Seeing as the whisky under review today is the official whisky of the Calgary Stampede, I thought it might be a good idea to share some history of the Stampede for all of the non-Western Canadians out there.
The Calgary Stampede is a large annual rodeo, exhibition, and festival that takes place in Calgary, Alberta, Canada. The event is held every July and attracts visitors from around the world who are interested in experiencing the Western culture and heritage of Alberta. The Calgary Stampede, which bills itself as “The Greatest Outdoor Show on Earth”, has become an important part of Calgary’s identity and culture (including the name of their Canadian Football League team).
The history of the Calgary Stampede can be traced back to the late 19th century, when the region was a center for the ranching industry. Rodeos were (and still are) a popular form of entertainment in the West, and they were held in a number of towns and communities throughout Alberta. In the early 20th century, a group of ranchers and business leaders in Calgary decided to organize a large-scale rodeo and exhibition that would showcase the Western culture and heritage of the region.
The first Calgary Stampede was held in 1912, and was an immediate success. The event featured a number of rodeo events, including bull riding, bronc busting, and steer wrestling, as well as exhibitions of Western culture, such as a parade, a chuckwagon race, and a cowboy contest. Over the years, the Calgary Stampede has continued to grow and evolve into one of the largest rodeos in the world. The event has expanded to include a number of additional events and attractions, such as concerts, parades, carnivals, First Nations events, and it attracts over a million visitors each year.
In addition to its cultural significance, the Calgary Stampede is also an important economic driver for the city of Calgary. The event generates millions of dollars in revenue for the city each year, and it supports a number of local businesses and organizations. The Calgary Stampede is also a major employer in the city, and it provides employment opportunities for a large number of people.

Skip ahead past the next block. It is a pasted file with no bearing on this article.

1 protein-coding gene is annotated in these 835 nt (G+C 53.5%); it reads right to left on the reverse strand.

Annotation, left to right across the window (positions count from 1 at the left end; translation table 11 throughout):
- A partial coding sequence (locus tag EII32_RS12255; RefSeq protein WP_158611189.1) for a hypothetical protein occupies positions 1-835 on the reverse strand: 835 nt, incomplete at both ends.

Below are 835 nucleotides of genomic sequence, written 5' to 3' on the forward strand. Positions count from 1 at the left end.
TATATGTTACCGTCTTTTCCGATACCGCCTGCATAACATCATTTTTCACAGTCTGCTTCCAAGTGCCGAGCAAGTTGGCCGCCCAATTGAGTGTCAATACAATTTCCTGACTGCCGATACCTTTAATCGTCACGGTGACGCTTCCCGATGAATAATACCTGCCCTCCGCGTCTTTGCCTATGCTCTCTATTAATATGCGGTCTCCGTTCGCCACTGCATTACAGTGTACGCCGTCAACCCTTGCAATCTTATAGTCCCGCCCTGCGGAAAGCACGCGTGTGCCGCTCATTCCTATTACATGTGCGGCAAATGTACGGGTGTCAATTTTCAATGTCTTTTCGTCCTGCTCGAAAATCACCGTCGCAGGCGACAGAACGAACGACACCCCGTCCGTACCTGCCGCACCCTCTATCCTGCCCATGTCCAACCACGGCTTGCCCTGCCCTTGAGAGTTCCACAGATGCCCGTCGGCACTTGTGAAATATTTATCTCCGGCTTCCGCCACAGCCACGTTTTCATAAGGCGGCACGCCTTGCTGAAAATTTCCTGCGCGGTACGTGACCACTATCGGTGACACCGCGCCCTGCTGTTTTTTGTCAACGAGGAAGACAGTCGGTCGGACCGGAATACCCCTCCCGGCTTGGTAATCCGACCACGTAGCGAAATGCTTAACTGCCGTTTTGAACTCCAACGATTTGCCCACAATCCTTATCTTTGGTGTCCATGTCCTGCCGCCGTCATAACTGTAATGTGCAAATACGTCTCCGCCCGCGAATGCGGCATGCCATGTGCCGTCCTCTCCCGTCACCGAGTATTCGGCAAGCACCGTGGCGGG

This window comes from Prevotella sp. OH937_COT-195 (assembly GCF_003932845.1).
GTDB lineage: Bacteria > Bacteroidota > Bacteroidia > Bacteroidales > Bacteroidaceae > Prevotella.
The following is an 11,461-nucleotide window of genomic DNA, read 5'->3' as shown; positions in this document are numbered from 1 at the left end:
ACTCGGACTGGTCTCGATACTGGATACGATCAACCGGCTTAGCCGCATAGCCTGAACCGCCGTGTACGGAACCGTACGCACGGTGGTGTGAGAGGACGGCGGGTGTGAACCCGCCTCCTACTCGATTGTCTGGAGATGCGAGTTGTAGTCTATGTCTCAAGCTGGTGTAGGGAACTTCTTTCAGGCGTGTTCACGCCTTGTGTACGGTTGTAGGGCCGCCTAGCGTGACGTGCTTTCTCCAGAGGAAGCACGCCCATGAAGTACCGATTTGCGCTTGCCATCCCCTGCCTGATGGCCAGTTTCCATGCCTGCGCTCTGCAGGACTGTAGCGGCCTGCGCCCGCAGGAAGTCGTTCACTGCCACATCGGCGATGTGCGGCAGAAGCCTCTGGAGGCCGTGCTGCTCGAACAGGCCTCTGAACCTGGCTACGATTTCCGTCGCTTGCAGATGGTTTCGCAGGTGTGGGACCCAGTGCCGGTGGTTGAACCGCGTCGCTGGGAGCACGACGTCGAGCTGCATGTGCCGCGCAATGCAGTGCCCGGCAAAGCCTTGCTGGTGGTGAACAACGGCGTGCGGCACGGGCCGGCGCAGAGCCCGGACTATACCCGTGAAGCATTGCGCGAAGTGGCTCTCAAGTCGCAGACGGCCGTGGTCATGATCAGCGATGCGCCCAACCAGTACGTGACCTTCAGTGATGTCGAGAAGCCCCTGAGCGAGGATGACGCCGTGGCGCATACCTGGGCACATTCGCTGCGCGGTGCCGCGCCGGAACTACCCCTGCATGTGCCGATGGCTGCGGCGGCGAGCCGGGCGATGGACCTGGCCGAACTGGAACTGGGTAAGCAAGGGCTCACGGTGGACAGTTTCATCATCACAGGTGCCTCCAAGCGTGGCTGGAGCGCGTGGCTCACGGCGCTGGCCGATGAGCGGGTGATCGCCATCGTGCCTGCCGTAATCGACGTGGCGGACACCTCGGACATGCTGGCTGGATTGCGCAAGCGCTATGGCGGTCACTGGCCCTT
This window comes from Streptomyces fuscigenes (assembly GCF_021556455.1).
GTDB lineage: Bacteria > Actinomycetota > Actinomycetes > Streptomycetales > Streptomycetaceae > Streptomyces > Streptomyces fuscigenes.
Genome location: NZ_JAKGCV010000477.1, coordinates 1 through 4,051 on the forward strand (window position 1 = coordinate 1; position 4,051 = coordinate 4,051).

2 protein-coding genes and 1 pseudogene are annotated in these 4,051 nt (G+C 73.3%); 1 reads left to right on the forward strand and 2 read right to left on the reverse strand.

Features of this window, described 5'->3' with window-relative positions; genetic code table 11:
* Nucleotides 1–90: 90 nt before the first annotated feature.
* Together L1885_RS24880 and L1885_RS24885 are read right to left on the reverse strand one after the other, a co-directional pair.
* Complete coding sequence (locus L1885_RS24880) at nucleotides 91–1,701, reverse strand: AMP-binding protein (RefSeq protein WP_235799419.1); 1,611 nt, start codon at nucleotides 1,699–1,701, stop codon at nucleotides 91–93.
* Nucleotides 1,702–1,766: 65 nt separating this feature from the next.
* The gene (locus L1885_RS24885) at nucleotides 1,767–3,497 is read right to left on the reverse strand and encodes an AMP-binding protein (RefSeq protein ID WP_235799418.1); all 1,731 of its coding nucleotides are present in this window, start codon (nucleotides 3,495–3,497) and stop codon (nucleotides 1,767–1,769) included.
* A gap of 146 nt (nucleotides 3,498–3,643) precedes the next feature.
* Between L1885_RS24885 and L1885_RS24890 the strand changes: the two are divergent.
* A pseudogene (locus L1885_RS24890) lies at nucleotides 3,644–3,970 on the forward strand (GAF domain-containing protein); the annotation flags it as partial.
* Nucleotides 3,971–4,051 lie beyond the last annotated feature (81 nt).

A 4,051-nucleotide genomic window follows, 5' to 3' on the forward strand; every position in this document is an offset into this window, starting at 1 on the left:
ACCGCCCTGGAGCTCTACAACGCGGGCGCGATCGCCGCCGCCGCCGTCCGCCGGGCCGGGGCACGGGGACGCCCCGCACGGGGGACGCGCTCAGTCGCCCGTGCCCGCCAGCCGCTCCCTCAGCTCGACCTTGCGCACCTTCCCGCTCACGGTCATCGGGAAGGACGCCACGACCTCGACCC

On to the whisky itself. According to the readily available information I have on this whisky, this Eau Claire Distillery Stampede Canadian Rye Whisky actually does have rye in it. It also has malted barley from Alberta. Although not specified on the website, I’m assuming this has some corn as well. This is partially sourced from other distilleries, with a portion also coming from Eau Claire itself. Additionally, it is natural colored and non-chill filtered. It is at least three years old and is bottled at 40%.
Nose: The undisclosed corn hits me straight away, but the rye and barley help to prevent this from tipping into candied corn territory. Instead, I get a bit of a dusty grain and corn flake character. The rye is certainly there and presents itself as hay left to dry in a field. Youthful malted cereal and barley sugar candies are coming up along with a healthy dose of toffee. A light stone fruit note is there too. My guess is peaches.
Palate: The entry is a bit thin and light, yet fruity. That stone fruit on the nose is definitely coming through, drizzled with honey this time. Caramel at the beginning of the development becomes sponge toffee as the experience progresses. Surprisingly, that peach note that I got on the entry actually builds through the development into the finish and becomes a bit more tart as well. There’s enough dark baking spices from the rye during the second half of the development to keep this interesting. It’s mostly cinnamon, but also a touch of allspice and nutmeg. This dries out the palate a little heading into the finish.
Finish: This is fairly short with some freshly cracked black pepper coming into the mix. That tart peach sticks around the longest along with lingering sponge toffee. Midway through the finish, there’s an effervescent cola note, which tingles the tongue a bit.
With water added
I’m getting a surprising amount of nutmeg now on the nose. The peach note has stuck around and there’s a touch of blackberry as well. Water has really helped the palate. The entry feels creamier and more substantial. The development isn’t as fruity, but it does have more heft in the form of more of those baking spices and pepper that I got without adding water. Since this whisky will most likely be drank in a cocktail or with an ice cube, this increase in its flavour profile bodes well.
In order to objectively review this whisky you have to be able to push aside all of the marketing, which is laid on pretty thick in this case. It’s obvious to see where Eau Claire is going with its claim that this is “The Greatest Rye Whisky on Earth.” On the flip side, I can also understand why whisky enthusiasts might find this a giant turn-off.
That being said, along with Rupert’s Exceptional Canadian Whisky, Eau Claire’s other entry-level offering, this whisky should be compared to other whiskies in its category, rather than the best whisky you have ever tasted. If you compare this along side Alberta Premium 100% Rye, Canadian Club and Crown Royal, it’s not a bad daily sipper and cocktail mixer. In my opinion it’s a slight cut above those products.
When it comes to cost, it’s around $10-15 more expensive than comparable entry-level offerings. I can imagine that being the Stampede’s official whisky did not come cheap. However, this is also not a mass-produced item and, like all whisky from craft distilleries, it’s a moral choice as to whether you’re willing and able to support small, local businesses, instead of gigantic multi-national behemoths.
And remember, by supporting products such as these, you help craft distilleries keep the lights on so that you can enjoy the one thing many of us enthusiasts can agree is exceptional…their single malt releases!